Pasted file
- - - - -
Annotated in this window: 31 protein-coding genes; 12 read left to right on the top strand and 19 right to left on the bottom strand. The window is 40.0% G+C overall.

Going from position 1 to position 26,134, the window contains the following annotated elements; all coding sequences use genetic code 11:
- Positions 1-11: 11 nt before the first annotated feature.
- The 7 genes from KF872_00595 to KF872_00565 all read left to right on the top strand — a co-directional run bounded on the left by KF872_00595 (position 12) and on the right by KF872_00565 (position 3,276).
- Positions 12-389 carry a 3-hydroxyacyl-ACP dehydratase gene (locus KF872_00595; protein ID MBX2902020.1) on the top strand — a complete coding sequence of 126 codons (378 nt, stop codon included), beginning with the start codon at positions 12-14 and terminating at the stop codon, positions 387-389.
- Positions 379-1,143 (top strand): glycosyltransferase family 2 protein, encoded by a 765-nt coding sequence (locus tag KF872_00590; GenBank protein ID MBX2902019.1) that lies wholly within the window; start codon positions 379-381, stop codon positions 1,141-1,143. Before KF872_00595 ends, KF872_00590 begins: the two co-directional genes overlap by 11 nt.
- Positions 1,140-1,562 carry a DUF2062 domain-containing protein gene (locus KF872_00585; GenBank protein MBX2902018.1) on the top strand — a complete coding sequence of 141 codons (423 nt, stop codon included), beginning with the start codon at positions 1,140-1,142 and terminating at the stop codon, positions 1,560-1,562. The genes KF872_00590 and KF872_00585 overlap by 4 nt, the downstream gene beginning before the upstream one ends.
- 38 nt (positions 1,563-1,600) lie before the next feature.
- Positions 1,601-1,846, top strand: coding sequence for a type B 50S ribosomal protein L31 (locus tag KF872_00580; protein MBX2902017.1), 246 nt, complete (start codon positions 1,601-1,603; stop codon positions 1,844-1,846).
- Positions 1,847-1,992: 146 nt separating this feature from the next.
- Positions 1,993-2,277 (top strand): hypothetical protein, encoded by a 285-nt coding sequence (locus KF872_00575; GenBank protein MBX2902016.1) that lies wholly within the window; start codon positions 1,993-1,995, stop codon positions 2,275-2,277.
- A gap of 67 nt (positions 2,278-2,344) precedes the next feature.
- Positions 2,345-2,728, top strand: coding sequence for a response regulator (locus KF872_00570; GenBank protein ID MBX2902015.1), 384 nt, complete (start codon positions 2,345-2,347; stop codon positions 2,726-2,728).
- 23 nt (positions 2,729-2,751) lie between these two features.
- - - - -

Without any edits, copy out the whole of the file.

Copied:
Annotated in this window: 31 protein-coding genes; 12 read left to right on the top strand and 19 right to left on the bottom strand. The window is 40.0% G+C overall.

Going from position 1 to position 26,134, the window contains the following annotated elements; all coding sequences use genetic code 11:
- Positions 1-11: 11 nt before the first annotated feature.
- The 7 genes from KF872_00595 to KF872_00565 all read left to right on the top strand — a co-directional run bounded on the left by KF872_00595 (position 12) and on the right by KF872_00565 (position 3,276).
- Positions 12-389 carry a 3-hydroxyacyl-ACP dehydratase gene (locus KF872_00595; protein ID MBX2902020.1) on the top strand — a complete coding sequence of 126 codons (378 nt, stop codon included), beginning with the start codon at positions 12-14 and terminating at the stop codon, positions 387-389.
- Positions 379-1,143 (top strand): glycosyltransferase family 2 protein, encoded by a 765-nt coding sequence (locus tag KF872_00590; GenBank protein ID MBX2902019.1) that lies wholly within the window; start codon positions 379-381, stop codon positions 1,141-1,143. Before KF872_00595 ends, KF872_00590 begins: the two co-directional genes overlap by 11 nt.
- Positions 1,140-1,562 carry a DUF2062 domain-containing protein gene (locus KF872_00585; GenBank protein MBX2902018.1) on the top strand — a complete coding sequence of 141 codons (423 nt, stop codon included), beginning with the start codon at positions 1,140-1,142 and terminating at the stop codon, positions 1,560-1,562. The genes KF872_00590 and KF872_00585 overlap by 4 nt, the downstream gene beginning before the upstream one ends.
- 38 nt (positions 1,563-1,600) lie before the next feature.
- Positions 1,601-1,846, top strand: coding sequence for a type B 50S ribosomal protein L31 (locus tag KF872_00580; protein MBX2902017.1), 246 nt, complete (start codon positions 1,601-1,603; stop codon positions 1,844-1,846).
- Positions 1,847-1,992: 146 nt separating this feature from the next.
- Positions 1,993-2,277 (top strand): hypothetical protein, encoded by a 285-nt coding sequence (locus KF872_00575; GenBank protein MBX2902016.1) that lies wholly within the window; start codon positions 1,993-1,995, stop codon positions 2,275-2,277.
- A gap of 67 nt (positions 2,278-2,344) precedes the next feature.
- Positions 2,345-2,728, top strand: coding sequence for a response regulator (locus KF872_00570; GenBank protein ID MBX2902015.1), 384 nt, complete (start codon positions 2,345-2,347; stop codon positions 2,726-2,728).
- 23 nt (positions 2,729-2,751) lie between these two features.